Privacy settings

LGO logogram

Review your privacy settings

Required cookies

These cookies enable the website to function properly. You can only disable these by changing your browser preferences, but this will affect how the website performs.

View required cookies

Analytical cookies

Google Analytics cookies help us improve the performance of the website by understanding how visitors use the site.
We recommend you set these 'ON'.

View analytical cookies

In using Google Analytics, we do not collect or store personal information that could identify you (for example your name or address). We do not allow Google to use or share our analytics data. Google has developed a tool to help you opt out of Google Analytics cookies.

St. Patricks Catholic Primary School (21 005 535)

Category : Education > School admissions

Decision : Closed after initial enquiries

Decision date : 08 Sep 2021

The Ombudsman's final decision:

Summary: We will not investigate X’s complaint that the School’s Admissions Appeal Panel failed to provide their child with a place at their preferred school. It is unlikely the Ombudsman would find fault which caused them to lose out on a school place.

The complaint

  1. The complainant, whom I shall call X, says the School’s Admissions Appeal Panel did not properly consider their appeal for a place for their child, D, at this School.

Back to top

The Ombudsman’s role and powers

  1. We investigate complaints about ‘maladministration’ and ‘service failure’. In this statement, I have used the word fault to refer to these. We cannot question whether a school admissions appeals panel’s decision is right or wrong simply because the complainant disagrees with it. We must consider if there was fault in the way the decision was reached. If we find fault, which calls into question the panel’s decision, we may ask for a new appeal hearing. (Local Government Act 1974, section 34(3), as amended)
  2. We must also consider whether any fault has had an adverse impact on the person making the complaint. I refer to this as ‘injustice’. We provide a free service, but must use public money carefully. We may decide not to start or continue with an investigation if we believe:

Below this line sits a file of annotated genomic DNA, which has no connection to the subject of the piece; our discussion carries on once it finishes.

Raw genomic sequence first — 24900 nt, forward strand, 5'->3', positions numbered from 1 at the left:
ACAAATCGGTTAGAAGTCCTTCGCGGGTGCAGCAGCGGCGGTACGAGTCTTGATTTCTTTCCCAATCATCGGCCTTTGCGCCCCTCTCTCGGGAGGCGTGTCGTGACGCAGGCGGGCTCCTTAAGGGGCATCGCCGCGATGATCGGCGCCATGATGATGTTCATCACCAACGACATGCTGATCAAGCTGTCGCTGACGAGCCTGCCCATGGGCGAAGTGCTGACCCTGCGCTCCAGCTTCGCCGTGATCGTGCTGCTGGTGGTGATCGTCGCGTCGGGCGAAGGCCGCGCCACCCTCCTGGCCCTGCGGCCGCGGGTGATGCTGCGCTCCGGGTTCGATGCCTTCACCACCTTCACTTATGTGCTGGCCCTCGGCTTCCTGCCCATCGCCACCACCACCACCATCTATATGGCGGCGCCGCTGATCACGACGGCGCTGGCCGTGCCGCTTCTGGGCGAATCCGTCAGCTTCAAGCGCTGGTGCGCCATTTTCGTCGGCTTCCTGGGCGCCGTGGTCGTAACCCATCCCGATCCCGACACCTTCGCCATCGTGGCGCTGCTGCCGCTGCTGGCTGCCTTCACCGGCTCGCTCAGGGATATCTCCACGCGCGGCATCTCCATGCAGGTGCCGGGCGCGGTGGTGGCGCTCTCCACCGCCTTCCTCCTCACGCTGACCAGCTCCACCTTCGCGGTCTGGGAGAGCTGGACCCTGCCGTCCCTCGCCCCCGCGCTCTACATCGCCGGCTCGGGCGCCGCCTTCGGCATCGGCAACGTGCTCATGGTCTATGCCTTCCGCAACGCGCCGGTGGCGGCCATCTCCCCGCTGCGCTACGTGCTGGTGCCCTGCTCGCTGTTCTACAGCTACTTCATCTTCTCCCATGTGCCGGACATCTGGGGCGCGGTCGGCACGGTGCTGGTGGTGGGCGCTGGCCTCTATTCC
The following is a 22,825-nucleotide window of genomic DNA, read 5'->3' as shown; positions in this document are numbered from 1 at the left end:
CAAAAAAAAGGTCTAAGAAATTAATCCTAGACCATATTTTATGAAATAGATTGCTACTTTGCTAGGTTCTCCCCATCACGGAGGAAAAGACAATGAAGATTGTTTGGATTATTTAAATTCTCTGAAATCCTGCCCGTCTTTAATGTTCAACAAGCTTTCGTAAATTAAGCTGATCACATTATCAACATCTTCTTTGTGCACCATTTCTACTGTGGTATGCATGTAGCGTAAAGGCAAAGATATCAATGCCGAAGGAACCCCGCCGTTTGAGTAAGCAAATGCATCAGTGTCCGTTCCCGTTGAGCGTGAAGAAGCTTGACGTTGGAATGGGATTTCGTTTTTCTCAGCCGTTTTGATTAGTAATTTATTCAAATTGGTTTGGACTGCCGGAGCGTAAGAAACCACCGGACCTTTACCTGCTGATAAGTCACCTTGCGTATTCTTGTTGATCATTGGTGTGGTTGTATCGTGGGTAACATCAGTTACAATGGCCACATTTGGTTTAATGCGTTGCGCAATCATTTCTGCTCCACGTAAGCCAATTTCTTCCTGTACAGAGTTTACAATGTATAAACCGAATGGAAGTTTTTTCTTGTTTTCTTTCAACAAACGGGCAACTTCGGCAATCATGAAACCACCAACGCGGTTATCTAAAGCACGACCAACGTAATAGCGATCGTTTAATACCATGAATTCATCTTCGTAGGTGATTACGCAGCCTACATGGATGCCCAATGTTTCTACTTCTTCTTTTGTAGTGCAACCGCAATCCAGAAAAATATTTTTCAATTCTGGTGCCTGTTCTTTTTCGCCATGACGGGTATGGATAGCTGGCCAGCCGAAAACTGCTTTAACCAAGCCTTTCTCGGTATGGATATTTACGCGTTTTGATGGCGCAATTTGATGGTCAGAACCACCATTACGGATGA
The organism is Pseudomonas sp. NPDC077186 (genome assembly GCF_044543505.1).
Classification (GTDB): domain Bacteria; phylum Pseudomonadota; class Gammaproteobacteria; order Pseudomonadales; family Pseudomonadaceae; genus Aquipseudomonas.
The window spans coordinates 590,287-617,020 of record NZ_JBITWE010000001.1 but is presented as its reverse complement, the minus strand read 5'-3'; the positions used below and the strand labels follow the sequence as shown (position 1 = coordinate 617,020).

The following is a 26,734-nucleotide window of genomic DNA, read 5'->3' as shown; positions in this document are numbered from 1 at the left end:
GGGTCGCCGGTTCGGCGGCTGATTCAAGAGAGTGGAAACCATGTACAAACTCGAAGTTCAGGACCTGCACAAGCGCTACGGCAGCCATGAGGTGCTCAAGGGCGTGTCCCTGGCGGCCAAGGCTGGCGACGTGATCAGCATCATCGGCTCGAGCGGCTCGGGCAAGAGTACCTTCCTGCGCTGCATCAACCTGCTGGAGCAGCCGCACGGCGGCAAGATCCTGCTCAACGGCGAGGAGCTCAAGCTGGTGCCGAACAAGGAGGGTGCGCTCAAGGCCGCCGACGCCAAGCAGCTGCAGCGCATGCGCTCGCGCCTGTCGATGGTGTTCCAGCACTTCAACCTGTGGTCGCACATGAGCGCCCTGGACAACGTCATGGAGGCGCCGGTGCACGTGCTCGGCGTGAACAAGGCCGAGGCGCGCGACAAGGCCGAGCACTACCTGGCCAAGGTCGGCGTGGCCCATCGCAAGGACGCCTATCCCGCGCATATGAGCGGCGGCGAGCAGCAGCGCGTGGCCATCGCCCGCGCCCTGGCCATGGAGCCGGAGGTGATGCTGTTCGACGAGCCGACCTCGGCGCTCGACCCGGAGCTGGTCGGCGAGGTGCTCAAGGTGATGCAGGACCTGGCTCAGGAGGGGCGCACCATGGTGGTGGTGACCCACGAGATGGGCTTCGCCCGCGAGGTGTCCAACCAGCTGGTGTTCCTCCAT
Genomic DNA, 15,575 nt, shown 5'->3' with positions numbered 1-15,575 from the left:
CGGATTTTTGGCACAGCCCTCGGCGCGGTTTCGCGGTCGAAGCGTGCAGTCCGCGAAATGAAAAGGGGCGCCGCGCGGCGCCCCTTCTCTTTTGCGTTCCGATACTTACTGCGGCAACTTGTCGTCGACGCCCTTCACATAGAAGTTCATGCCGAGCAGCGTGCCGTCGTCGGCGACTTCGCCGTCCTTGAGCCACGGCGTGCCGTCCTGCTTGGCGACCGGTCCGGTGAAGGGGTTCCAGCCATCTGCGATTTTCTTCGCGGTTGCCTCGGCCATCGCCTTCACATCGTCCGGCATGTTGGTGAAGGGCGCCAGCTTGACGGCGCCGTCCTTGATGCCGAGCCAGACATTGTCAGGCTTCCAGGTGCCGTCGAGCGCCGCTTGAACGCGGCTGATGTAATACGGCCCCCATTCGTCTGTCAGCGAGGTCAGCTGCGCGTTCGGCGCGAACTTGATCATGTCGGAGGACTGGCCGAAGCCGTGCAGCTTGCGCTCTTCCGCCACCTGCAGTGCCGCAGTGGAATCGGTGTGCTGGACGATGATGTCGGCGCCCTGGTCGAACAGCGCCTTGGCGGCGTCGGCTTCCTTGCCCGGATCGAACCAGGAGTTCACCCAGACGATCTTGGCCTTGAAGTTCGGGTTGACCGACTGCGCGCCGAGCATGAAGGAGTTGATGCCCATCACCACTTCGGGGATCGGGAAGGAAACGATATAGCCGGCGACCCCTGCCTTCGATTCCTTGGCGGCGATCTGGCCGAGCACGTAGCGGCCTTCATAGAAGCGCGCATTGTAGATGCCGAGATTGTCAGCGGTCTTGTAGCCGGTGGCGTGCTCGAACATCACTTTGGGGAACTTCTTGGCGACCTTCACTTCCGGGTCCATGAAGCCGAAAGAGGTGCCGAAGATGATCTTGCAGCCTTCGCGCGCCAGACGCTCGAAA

• it is unlikely we would find fault, or
    • the fault has not caused injustice to the person who complained. (Local Government Act 1974, section 24A(6), as amended)
  3. This complaint involves events that occurred during the Covid-19 pandemic. The Government introduced a range of new and frequently updated rules and guidance during this time. We can consider whether the Council followed the relevant legislation, guidance and our published “Principles of Good Administrative Practice during Covid”.

Back to top

How I considered this complaint

  1. I considered information provided by the X and the School.
  2. I considered the Ombudsman’s Assessment Code.
  3. I considered X’s comments on a draft version of this decision.

Back to top

My assessment

Background information

  1. X applied on time for a place for their child, D, to start in September 2021 in reception. X stated three school preferences but did not state this school.
  2. All the 30 places for September 2021 in reception were allocated under the published admission criteria. The Council allocated D a place at School Y which is the closest school to their home.
  3. X decided that as they had not been allocated a school at any of the schools they asked for in their application, they would like D to attend this school as an elder sibling attends there. As the School was full with applicants who had applied for a place there, X’s application was refused. X appealed this decision to an Independent Appeal Panel.